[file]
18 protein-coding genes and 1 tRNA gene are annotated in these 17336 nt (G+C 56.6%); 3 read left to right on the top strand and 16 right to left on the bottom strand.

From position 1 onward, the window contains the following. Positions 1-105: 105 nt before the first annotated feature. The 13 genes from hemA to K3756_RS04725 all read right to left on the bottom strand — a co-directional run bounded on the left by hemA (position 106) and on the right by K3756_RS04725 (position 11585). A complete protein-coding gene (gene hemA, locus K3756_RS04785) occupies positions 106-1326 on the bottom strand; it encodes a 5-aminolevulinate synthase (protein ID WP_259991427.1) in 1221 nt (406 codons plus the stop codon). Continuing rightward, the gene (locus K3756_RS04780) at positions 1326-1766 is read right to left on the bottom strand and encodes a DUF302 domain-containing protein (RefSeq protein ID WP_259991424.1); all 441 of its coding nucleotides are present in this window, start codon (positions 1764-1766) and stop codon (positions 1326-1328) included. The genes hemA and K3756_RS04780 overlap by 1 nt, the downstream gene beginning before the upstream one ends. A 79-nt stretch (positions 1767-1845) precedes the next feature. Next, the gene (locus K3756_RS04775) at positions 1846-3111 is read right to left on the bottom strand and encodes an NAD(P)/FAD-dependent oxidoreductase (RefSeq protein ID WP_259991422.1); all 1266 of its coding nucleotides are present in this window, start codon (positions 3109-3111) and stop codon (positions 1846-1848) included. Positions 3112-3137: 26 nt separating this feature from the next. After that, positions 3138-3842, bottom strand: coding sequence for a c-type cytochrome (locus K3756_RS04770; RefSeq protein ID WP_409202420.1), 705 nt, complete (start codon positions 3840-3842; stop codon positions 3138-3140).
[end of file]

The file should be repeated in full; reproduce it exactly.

18 protein-coding genes and 1 tRNA gene are annotated in these 17336 nt (G+C 56.6%); 3 read left to right on the top strand and 16 right to left on the bottom strand.

From position 1 onward, the window contains the following. Positions 1-105: 105 nt before the first annotated feature. The 13 genes from hemA to K3756_RS04725 all read right to left on the bottom strand — a co-directional run bounded on the left by hemA (position 106) and on the right by K3756_RS04725 (position 11585). A complete protein-coding gene (gene hemA, locus K3756_RS04785) occupies positions 106-1326 on the bottom strand; it encodes a 5-aminolevulinate synthase (protein ID WP_259991427.1) in 1221 nt (406 codons plus the stop codon). Continuing rightward, the gene (locus K3756_RS04780) at positions 1326-1766 is read right to left on the bottom strand and encodes a DUF302 domain-containing protein (RefSeq protein ID WP_259991424.1); all 441 of its coding nucleotides are present in this window, start codon (positions 1764-1766) and stop codon (positions 1326-1328) included. The genes hemA and K3756_RS04780 overlap by 1 nt, the downstream gene beginning before the upstream one ends. A 79-nt stretch (positions 1767-1845) precedes the next feature. Next, the gene (locus K3756_RS04775) at positions 1846-3111 is read right to left on the bottom strand and encodes an NAD(P)/FAD-dependent oxidoreductase (RefSeq protein ID WP_259991422.1); all 1266 of its coding nucleotides are present in this window, start codon (positions 3109-3111) and stop codon (positions 1846-1848) included. Positions 3112-3137: 26 nt separating this feature from the next. After that, positions 3138-3842, bottom strand: coding sequence for a c-type cytochrome (locus K3756_RS04770; RefSeq protein ID WP_409202420.1), 705 nt, complete (start codon positions 3840-3842; stop codon positions 3138-3140).